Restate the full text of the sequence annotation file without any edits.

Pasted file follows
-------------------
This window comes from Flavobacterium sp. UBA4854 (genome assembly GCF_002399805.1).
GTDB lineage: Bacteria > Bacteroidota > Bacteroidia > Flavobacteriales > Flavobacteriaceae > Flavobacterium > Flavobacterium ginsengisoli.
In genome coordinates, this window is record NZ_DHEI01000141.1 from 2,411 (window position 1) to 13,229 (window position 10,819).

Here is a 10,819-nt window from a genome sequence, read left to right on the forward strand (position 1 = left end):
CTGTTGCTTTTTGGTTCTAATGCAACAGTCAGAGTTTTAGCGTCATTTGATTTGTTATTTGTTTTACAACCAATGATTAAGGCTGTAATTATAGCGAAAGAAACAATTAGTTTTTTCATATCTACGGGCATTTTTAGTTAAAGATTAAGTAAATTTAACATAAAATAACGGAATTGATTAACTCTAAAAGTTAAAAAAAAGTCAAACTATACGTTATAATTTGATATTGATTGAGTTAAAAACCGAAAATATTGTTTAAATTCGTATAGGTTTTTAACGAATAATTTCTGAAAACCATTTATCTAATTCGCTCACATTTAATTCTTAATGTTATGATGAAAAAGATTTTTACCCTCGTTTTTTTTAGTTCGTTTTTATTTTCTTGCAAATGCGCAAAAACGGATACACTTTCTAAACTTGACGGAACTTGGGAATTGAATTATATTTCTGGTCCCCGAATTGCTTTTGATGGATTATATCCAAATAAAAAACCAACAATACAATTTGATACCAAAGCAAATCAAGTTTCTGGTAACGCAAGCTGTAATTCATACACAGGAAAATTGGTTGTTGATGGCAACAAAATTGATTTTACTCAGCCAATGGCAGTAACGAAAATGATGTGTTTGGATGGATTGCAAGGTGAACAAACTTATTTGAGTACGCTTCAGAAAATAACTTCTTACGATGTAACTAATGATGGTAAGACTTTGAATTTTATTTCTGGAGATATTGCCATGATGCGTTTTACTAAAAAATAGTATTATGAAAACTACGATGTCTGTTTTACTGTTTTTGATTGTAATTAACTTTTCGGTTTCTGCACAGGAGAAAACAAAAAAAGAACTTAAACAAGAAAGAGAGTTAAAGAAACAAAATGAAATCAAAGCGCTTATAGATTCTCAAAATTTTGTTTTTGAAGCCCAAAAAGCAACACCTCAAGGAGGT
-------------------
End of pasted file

This window comes from Flavobacterium sp. UBA4854 (genome assembly GCF_002399805.1).
GTDB lineage: Bacteria > Bacteroidota > Bacteroidia > Flavobacteriales > Flavobacteriaceae > Flavobacterium > Flavobacterium ginsengisoli.
In genome coordinates, this window is record NZ_DHEI01000141.1 from 2,411 (window position 1) to 13,229 (window position 10,819).

Here is a 10,819-nt window from a genome sequence, read left to right on the forward strand (position 1 = left end):
CTGTTGCTTTTTGGTTCTAATGCAACAGTCAGAGTTTTAGCGTCATTTGATTTGTTATTTGTTTTACAACCAATGATTAAGGCTGTAATTATAGCGAAAGAAACAATTAGTTTTTTCATATCTACGGGCATTTTTAGTTAAAGATTAAGTAAATTTAACATAAAATAACGGAATTGATTAACTCTAAAAGTTAAAAAAAAGTCAAACTATACGTTATAATTTGATATTGATTGAGTTAAAAACCGAAAATATTGTTTAAATTCGTATAGGTTTTTAACGAATAATTTCTGAAAACCATTTATCTAATTCGCTCACATTTAATTCTTAATGTTATGATGAAAAAGATTTTTACCCTCGTTTTTTTTAGTTCGTTTTTATTTTCTTGCAAATGCGCAAAAACGGATACACTTTCTAAACTTGACGGAACTTGGGAATTGAATTATATTTCTGGTCCCCGAATTGCTTTTGATGGATTATATCCAAATAAAAAACCAACAATACAATTTGATACCAAAGCAAATCAAGTTTCTGGTAACGCAAGCTGTAATTCATACACAGGAAAATTGGTTGTTGATGGCAACAAAATTGATTTTACTCAGCCAATGGCAGTAACGAAAATGATGTGTTTGGATGGATTGCAAGGTGAACAAACTTATTTGAGTACGCTTCAGAAAATAACTTCTTACGATGTAACTAATGATGGTAAGACTTTGAATTTTATTTCTGGAGATATTGCCATGATGCGTTTTACTAAAAAATAGTATTATGAAAACTACGATGTCTGTTTTACTGTTTTTGATTGTAATTAACTTTTCGGTTTCTGCACAGGAGAAAACAAAAAAAGAACTTAAACAAGAAAGAGAGTTAAAGAAACAAAATGAAATCAAAGCGCTTATAGATTCTCAAAATTTTGTTTTTGAAGCCCAAAAAGCAACACCTCAAGGAGGT